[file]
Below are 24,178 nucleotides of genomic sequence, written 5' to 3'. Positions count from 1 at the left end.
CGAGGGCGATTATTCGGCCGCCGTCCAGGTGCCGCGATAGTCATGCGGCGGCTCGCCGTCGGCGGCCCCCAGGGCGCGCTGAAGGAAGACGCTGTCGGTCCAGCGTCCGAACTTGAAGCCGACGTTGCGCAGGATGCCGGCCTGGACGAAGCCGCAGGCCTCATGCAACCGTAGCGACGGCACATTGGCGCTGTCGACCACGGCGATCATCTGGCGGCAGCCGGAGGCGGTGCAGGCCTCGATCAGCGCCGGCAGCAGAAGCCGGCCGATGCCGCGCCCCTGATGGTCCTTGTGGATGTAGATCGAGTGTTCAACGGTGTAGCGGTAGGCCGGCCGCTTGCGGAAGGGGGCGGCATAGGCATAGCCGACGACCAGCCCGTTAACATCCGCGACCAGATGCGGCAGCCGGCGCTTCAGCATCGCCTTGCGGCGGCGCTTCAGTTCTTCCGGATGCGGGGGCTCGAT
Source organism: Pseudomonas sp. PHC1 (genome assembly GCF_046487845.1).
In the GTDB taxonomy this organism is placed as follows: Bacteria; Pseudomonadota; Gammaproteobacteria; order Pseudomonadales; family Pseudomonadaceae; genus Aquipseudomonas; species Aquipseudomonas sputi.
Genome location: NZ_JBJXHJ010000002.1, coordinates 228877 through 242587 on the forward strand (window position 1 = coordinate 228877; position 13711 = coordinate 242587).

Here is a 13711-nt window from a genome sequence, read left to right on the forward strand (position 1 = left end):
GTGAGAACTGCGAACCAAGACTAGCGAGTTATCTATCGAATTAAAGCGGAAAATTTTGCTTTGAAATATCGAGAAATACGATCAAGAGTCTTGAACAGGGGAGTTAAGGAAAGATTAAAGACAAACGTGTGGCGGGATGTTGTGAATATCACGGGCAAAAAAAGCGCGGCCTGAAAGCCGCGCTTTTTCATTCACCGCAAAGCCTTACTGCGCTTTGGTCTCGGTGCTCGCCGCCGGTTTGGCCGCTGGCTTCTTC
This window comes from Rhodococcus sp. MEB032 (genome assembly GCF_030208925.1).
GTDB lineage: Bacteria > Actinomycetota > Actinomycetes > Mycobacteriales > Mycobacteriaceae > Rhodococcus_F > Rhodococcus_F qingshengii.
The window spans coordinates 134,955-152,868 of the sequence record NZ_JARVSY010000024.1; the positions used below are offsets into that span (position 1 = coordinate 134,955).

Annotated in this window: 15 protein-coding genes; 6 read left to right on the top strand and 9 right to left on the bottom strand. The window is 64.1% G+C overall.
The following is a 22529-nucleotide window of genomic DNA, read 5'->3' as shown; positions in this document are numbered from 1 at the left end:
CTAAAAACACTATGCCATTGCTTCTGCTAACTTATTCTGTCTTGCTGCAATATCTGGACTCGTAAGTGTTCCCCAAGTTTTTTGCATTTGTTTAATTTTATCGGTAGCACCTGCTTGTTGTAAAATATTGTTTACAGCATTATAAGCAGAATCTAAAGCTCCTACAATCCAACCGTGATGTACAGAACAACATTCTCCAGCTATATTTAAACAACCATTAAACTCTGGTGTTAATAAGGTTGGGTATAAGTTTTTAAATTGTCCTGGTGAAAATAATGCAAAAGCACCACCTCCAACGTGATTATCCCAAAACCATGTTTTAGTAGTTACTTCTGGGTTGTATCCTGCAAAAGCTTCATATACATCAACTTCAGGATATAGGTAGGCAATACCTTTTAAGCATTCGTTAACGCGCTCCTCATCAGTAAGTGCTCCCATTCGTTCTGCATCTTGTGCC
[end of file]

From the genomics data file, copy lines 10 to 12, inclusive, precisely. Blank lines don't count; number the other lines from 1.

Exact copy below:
The window spans coordinates 134,955-152,868 of the sequence record NZ_JARVSY010000024.1; the positions used below are offsets into that span (position 1 = coordinate 134,955).

Annotated in this window: 15 protein-coding genes; 6 read left to right on the top strand and 9 right to left on the bottom strand. The window is 64.1% G+C overall.
The following is a 22529-nucleotide window of genomic DNA, read 5'->3' as shown; positions in this document are numbered from 1 at the left end: